<pos x="10%" y="50%" anchor="w" width="80%" height="95"/>

If the item contains a box, you can specify width and height to be "box" to mean that they are supposed to be the width and height of the box, that is the items in the box plus the padding.

You can also specify an "expand" property to either be "true" or false. If true then the child will be expanded in the box as much as possible (that is it will be given more space if available).

There are two extra properties you can specify (as of for labels (and labels only). The first is "max-width" which will specify the maximum width of the label in pixels. And the second is "max-screen-percent-width" which specifies the maximum percentage of the screen width that the label can occupy. By default no label will occupy more then 90% of the screen by width. An example may be:

<item type="label">
<pos x="10%" max-screen-percent-width="50%"/>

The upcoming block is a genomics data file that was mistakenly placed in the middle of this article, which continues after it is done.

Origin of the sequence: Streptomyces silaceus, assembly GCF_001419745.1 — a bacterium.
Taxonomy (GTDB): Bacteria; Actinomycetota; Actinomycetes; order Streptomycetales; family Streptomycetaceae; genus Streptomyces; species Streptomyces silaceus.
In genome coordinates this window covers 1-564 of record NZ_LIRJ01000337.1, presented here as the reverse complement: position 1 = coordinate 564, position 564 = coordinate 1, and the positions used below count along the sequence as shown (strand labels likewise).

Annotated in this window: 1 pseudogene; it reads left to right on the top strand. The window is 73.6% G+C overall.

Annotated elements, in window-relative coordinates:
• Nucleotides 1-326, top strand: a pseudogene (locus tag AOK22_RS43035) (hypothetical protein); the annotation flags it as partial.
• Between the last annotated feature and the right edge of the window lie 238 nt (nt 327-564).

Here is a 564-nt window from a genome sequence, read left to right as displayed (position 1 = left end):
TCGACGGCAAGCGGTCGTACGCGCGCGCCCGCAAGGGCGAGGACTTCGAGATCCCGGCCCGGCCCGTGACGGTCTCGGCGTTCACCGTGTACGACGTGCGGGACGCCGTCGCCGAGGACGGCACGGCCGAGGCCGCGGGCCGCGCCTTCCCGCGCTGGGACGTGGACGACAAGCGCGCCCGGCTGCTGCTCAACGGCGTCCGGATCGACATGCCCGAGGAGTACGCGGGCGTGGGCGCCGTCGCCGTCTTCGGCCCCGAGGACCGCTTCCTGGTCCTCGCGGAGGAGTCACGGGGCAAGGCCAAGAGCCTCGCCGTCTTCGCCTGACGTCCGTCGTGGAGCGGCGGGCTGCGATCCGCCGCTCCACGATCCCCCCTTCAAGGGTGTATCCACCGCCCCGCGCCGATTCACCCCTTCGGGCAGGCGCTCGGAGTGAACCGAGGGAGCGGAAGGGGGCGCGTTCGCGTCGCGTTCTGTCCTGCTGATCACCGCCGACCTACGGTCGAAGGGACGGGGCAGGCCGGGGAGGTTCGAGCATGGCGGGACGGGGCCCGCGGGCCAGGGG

Show Node

Some items may only display in certain modes, like when doing a remote display. Multiple values can be specified and must be separated with commas. The following values are possible:

console - In console mode.

console-fixed - In console non-flexi mode.

console-flexi - In console & flexi mode.

flexi - In flexi mode.

remote - In remote mode.

remote-flexi - In remote & flexi mode.

For example:

<show modes="flexi,remote"/>

You can also specify the "type" value to indicate that certain items should only be displayed if the type is true. Valid values include the following:

chooser, if ChooserButton is set to "true" in gdm.conf file.

config, if ConfigAvailable is set to "true" in gdm.conf file.

halt, if HaltDaemon is specified in gdm.conf file.

reboot, if RebootCommand is specified in gdm.conf file.

suspend, if SuspendCommand is specified in gdm.conf file.

system, if SystemMenu is specified in gdm.conf file

timed, if TimedLoginEnabled is set to "true" in gdm.conf file.

For example:

<show modes="console" type="system"/>

Note that if SystemMenu is off then all of halt, reboot, suspend, chooser and config will not show, so this is a global toggle for them all. See some of the standard themes for how the show modes are used.

Normal/Active/Prelight Nodes

Depending on the item type, it can specify its color, font, or image via the following tags:

normal - normal state.